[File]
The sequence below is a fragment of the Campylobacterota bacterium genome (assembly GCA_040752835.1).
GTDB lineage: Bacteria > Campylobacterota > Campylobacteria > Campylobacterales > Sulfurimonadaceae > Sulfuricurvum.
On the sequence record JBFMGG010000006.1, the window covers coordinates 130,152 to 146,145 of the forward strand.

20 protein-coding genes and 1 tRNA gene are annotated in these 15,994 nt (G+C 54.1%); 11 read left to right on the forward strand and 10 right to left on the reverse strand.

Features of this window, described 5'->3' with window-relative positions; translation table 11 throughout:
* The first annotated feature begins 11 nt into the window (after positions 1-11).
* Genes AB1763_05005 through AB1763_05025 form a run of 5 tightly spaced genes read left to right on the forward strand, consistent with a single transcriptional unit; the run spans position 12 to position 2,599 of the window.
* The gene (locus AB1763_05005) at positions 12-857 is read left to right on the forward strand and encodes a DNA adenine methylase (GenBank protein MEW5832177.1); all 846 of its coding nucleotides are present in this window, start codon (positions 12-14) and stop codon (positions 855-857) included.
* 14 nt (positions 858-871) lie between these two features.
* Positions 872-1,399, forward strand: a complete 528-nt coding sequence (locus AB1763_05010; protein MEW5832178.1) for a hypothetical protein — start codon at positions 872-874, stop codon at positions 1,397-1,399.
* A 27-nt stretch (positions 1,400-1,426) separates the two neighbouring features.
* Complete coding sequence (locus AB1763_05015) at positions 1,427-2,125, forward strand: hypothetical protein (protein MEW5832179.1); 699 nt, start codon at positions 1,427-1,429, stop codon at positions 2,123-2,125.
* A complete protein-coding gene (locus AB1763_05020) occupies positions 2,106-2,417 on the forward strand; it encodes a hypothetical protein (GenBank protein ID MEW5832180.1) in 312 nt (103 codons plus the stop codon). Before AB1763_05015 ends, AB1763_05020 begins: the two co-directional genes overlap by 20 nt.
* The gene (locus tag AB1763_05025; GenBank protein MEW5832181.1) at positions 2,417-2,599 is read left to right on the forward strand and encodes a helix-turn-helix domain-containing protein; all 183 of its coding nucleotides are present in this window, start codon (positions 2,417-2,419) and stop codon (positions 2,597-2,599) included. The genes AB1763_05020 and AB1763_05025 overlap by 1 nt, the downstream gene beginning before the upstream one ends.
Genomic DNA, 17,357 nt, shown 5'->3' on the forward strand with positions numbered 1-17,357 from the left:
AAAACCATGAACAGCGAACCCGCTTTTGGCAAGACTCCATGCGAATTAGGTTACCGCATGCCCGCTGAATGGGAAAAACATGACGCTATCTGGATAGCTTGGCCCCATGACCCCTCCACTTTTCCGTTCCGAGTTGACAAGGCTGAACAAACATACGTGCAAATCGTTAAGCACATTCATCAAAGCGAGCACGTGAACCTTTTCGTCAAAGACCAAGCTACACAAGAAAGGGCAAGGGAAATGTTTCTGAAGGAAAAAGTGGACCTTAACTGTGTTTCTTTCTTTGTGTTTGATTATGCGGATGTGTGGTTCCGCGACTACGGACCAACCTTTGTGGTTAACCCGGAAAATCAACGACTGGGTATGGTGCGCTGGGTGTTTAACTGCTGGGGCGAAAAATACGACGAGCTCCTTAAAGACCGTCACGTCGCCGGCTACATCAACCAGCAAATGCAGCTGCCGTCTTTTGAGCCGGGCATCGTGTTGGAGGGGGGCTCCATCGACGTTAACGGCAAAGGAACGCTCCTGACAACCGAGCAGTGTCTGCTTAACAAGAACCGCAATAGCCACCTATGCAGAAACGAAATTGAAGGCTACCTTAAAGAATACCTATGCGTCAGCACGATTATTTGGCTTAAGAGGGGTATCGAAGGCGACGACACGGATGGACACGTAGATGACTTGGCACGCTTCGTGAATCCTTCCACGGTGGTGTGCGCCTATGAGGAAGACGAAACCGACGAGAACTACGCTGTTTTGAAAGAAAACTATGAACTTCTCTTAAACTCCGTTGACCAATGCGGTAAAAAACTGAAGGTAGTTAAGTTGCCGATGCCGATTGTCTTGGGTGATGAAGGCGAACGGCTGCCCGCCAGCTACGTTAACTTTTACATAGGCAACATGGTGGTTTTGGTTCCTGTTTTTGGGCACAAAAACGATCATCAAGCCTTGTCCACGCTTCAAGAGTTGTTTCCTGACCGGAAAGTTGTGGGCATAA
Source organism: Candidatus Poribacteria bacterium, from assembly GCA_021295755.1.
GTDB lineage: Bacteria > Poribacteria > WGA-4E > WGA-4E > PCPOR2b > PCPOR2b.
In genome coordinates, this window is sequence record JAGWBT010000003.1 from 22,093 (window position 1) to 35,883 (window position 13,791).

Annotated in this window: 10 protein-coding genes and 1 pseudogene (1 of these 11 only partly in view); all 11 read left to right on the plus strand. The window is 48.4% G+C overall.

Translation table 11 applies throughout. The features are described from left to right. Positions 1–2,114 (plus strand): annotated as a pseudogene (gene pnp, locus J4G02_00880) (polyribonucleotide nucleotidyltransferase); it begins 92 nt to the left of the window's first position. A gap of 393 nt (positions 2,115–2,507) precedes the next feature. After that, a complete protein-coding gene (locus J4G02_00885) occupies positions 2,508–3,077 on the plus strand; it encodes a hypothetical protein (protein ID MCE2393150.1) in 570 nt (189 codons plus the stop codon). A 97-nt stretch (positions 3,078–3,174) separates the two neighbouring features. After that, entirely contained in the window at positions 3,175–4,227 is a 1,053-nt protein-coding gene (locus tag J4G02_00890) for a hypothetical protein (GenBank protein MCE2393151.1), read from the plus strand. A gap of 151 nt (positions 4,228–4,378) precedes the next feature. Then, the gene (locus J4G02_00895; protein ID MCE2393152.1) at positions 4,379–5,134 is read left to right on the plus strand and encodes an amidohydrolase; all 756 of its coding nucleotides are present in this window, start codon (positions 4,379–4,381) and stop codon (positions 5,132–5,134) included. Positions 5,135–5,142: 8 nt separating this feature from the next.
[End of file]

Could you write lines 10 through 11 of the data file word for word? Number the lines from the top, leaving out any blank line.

* Positions 872-1,399, forward strand: a complete 528-nt coding sequence (locus AB1763_05010; protein MEW5832178.1) for a hypothetical protein — start codon at positions 872-874, stop codon at positions 1,397-1,399.
* A 27-nt stretch (positions 1,400-1,426) separates the two neighbouring features.